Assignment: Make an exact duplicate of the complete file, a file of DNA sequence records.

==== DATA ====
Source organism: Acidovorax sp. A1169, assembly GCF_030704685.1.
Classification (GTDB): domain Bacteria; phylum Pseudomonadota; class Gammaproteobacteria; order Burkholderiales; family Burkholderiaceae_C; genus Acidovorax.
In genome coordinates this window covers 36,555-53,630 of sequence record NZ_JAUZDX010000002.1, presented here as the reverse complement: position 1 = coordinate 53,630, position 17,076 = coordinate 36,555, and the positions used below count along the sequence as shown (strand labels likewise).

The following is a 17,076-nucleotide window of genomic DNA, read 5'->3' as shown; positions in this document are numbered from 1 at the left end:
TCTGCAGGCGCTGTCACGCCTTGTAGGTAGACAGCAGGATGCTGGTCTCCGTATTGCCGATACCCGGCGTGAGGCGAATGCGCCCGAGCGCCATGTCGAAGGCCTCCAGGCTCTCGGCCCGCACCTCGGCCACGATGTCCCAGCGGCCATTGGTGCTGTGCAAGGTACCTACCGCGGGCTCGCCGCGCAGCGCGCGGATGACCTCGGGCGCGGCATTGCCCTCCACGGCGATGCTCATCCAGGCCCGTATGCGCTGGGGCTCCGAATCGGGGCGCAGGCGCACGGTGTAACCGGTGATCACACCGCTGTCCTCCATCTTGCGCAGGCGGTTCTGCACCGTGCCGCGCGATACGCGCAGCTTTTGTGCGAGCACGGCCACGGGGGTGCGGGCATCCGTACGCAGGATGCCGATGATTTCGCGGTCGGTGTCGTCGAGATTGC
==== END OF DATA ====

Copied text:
Source organism: Acidovorax sp. A1169, assembly GCF_030704685.1.
Classification (GTDB): domain Bacteria; phylum Pseudomonadota; class Gammaproteobacteria; order Burkholderiales; family Burkholderiaceae_C; genus Acidovorax.
In genome coordinates this window covers 36,555-53,630 of sequence record NZ_JAUZDX010000002.1, presented here as the reverse complement: position 1 = coordinate 53,630, position 17,076 = coordinate 36,555, and the positions used below count along the sequence as shown (strand labels likewise).

The following is a 17,076-nucleotide window of genomic DNA, read 5'->3' as shown; positions in this document are numbered from 1 at the left end:
TCTGCAGGCGCTGTCACGCCTTGTAGGTAGACAGCAGGATGCTGGTCTCCGTATTGCCGATACCCGGCGTGAGGCGAATGCGCCCGAGCGCCATGTCGAAGGCCTCCAGGCTCTCGGCCCGCACCTCGGCCACGATGTCCCAGCGGCCATTGGTGCTGTGCAAGGTACCTACCGCGGGCTCGCCGCGCAGCGCGCGGATGACCTCGGGCGCGGCATTGCCCTCCACGGCGATGCTCATCCAGGCCCGTATGCGCTGGGGCTCCGAATCGGGGCGCAGGCGCACGGTGTAACCGGTGATCACACCGCTGTCCTCCATCTTGCGCAGGCGGTTCTGCACCGTGCCGCGCGATACGCGCAGCTTTTGTGCGAGCACGGCCACGGGGGTGCGGGCATCCGTACGCAGGATGCCGATGATTTCGCGGTCGGTGTCGTCGAGATTGC